• Looking at ratio of return and volatility (Sharpe) in of 1.61 in the period of the last 3 years, we see it is relatively greater, thus better in comparison to SPY (0.95).

Sortino:

'The Sortino ratio measures the risk-adjusted return of an investment asset, portfolio, or strategy. It is a modification of the Sharpe ratio but penalizes only those returns falling below a user-specified target or required rate of return, while the Sharpe ratio penalizes both upside and downside volatility equally. Though both ratios measure an investment's risk-adjusted return, they do so in significantly different ways that will frequently lead to differing conclusions as to the true nature of the investment's return-generating efficiency. The Sortino ratio is used as a way to compare the risk-adjusted performance of programs with differing risk and return profiles. In general, risk-adjusted returns seek to normalize the risk across programs and then see which has the higher return unit per risk.'

Which means for our asset as example:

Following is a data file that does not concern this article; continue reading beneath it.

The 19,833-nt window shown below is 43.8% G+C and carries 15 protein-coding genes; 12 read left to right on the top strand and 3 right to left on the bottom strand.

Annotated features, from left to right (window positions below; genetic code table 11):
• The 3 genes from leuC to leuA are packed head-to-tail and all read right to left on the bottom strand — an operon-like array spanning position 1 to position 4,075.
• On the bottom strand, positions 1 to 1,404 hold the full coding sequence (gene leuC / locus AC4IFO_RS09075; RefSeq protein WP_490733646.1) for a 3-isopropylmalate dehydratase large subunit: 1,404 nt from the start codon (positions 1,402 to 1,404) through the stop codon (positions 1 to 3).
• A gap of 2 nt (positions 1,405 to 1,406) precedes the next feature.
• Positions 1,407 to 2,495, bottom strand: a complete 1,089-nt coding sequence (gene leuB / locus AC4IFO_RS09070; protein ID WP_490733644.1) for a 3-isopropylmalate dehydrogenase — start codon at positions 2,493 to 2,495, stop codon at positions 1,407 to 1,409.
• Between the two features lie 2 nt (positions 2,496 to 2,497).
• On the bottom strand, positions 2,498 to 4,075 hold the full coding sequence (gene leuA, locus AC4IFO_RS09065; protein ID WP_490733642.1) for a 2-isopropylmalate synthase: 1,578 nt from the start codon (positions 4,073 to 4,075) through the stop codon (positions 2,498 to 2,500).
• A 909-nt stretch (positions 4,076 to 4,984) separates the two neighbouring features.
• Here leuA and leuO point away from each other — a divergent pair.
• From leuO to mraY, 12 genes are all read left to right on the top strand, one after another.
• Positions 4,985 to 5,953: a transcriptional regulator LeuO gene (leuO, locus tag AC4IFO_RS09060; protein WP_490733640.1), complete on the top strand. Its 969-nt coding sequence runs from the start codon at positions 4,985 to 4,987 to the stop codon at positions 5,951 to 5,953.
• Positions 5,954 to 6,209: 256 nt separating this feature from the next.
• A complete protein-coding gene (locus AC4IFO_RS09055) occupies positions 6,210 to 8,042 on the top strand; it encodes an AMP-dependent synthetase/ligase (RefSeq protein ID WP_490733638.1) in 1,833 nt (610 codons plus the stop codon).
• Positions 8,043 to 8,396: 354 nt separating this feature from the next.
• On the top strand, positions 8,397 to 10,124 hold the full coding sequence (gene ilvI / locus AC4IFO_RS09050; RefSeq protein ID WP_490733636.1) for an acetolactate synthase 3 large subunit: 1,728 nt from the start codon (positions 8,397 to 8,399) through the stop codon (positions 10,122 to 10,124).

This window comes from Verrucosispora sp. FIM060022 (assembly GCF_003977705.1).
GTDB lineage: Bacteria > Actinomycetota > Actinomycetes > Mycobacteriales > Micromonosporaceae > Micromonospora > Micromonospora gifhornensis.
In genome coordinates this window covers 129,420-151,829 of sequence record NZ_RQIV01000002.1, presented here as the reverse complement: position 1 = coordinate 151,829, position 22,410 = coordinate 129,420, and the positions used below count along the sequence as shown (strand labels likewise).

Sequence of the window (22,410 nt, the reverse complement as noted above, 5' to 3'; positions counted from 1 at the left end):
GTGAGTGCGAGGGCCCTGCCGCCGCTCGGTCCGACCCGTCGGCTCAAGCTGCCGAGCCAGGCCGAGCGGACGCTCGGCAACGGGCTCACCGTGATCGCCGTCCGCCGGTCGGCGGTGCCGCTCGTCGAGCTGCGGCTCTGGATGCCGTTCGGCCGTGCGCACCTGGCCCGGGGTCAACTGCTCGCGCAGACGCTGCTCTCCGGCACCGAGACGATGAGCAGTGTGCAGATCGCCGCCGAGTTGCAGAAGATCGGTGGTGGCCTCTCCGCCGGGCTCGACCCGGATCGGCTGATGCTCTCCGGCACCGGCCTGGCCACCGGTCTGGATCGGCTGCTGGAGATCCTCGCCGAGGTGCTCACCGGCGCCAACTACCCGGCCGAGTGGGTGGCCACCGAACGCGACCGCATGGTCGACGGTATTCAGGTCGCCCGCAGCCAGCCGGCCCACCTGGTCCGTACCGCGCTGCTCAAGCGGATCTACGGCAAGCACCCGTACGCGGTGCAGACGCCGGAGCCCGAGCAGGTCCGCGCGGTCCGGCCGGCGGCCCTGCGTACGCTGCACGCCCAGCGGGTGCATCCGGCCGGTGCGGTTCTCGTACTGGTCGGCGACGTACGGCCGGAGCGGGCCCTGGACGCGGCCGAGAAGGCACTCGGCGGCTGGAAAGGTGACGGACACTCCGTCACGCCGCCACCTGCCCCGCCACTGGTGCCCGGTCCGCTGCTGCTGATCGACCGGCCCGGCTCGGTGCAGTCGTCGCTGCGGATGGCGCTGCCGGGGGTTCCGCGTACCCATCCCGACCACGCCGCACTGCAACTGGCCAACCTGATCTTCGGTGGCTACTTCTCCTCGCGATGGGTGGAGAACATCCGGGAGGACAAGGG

• Compared with the benchmark SPY (0.56) in the period of the last 5 years, the ratio of annual return and downside deviation of 1.4 of Aggressive Risk Portfolio is larger, thus better.
  • Looking at ratio of annual return and downside deviation in of 1.39 in the period of the last 3 years, we see it is relatively larger, thus better in comparison to SPY (0.83).

Ulcer:

'Ulcer Index is a method for measuring investment risk that addresses the real concerns of investors, unlike the widely used standard deviation of return. UI is a measure of the depth and duration of drawdowns in prices from earlier highs. Using Ulcer Index instead of standard deviation can lead to very different conclusions about investment risk and risk-adjusted return, especially when evaluating strategies that seek to avoid major declines in portfolio value (market timing, dynamic asset allocation, hedge funds, etc.). The Ulcer Index was originally developed in 1987. Since then, it has been widely recognized and adopted by the investment community. According to Nelson Freeburg, editor of Formula Research, Ulcer Index is “perhaps the most fully realized statistical portrait of risk there is.'